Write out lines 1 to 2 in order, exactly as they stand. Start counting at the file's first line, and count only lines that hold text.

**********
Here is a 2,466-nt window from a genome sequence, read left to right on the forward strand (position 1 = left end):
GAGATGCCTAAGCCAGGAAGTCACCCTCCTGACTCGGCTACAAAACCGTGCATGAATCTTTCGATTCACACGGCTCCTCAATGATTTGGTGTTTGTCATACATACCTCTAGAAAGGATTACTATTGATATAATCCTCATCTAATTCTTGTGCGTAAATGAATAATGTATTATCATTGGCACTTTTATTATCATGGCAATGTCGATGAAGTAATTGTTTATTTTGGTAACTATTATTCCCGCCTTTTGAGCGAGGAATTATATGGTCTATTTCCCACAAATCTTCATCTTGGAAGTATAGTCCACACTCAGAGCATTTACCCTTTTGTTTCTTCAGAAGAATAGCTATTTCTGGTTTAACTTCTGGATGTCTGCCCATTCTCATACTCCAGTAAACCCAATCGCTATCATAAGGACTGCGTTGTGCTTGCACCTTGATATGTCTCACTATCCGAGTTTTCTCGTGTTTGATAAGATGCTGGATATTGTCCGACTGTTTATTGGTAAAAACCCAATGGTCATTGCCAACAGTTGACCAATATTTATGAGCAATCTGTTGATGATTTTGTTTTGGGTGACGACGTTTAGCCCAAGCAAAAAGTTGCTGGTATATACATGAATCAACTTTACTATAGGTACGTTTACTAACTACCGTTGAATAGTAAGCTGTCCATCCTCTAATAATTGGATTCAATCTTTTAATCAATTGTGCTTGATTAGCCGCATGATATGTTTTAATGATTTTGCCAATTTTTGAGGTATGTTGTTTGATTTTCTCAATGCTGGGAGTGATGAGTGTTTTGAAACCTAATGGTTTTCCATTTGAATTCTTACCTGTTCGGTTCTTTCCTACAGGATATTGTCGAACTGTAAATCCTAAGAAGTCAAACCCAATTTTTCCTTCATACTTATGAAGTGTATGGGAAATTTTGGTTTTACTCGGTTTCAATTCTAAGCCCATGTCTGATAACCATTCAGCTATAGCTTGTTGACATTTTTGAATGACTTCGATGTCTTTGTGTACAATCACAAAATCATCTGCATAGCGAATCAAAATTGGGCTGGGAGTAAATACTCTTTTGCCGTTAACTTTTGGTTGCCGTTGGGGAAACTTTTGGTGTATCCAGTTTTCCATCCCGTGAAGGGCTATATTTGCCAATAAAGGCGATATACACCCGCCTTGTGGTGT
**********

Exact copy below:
Here is a 2,466-nt window from a genome sequence, read left to right on the forward strand (position 1 = left end):
GAGATGCCTAAGCCAGGAAGTCACCCTCCTGACTCGGCTACAAAACCGTGCATGAATCTTTCGATTCACACGGCTCCTCAATGATTTGGTGTTTGTCATACATACCTCTAGAAAGGATTACTATTGATATAATCCTCATCTAATTCTTGTGCGTAAATGAATAATGTATTATCATTGGCACTTTTATTATCATGGCAATGTCGATGAAGTAATTGTTTATTTTGGTAACTATTATTCCCGCCTTTTGAGCGAGGAATTATATGGTCTATTTCCCACAAATCTTCATCTTGGAAGTATAGTCCACACTCAGAGCATTTACCCTTTTGTTTCTTCAGAAGAATAGCTATTTCTGGTTTAACTTCTGGATGTCTGCCCATTCTCATACTCCAGTAAACCCAATCGCTATCATAAGGACTGCGTTGTGCTTGCACCTTGATATGTCTCACTATCCGAGTTTTCTCGTGTTTGATAAGATGCTGGATATTGTCCGACTGTTTATTGGTAAAAACCCAATGGTCATTGCCAACAGTTGACCAATATTTATGAGCAATCTGTTGATGATTTTGTTTTGGGTGACGACGTTTAGCCCAAGCAAAAAGTTGCTGGTATATACATGAATCAACTTTACTATAGGTACGTTTACTAACTACCGTTGAATAGTAAGCTGTCCATCCTCTAATAATTGGATTCAATCTTTTAATCAATTGTGCTTGATTAGCCGCATGATATGTTTTAATGATTTTGCCAATTTTTGAGGTATGTTGTTTGATTTTCTCAATGCTGGGAGTGATGAGTGTTTTGAAACCTAATGGTTTTCCATTTGAATTCTTACCTGTTCGGTTCTTTCCTACAGGATATTGTCGAACTGTAAATCCTAAGAAGTCAAACCCAATTTTTCCTTCATACTTATGAAGTGTATGGGAAATTTTGGTTTTACTCGGTTTCAATTCTAAGCCCATGTCTGATAACCATTCAGCTATAGCTTGTTGACATTTTTGAATGACTTCGATGTCTTTGTGTACAATCACAAAATCATCTGCATAGCGAATCAAAATTGGGCTGGGAGTAAATACTCTTTTGCCGTTAACTTTTGGTTGCCGTTGGGGAAACTTTTGGTGTATCCAGTTTTCCATCCCGTGAAGGGCTATATTTGCCAATAAAGGCGATATACACCCGCCTTGTGGTGT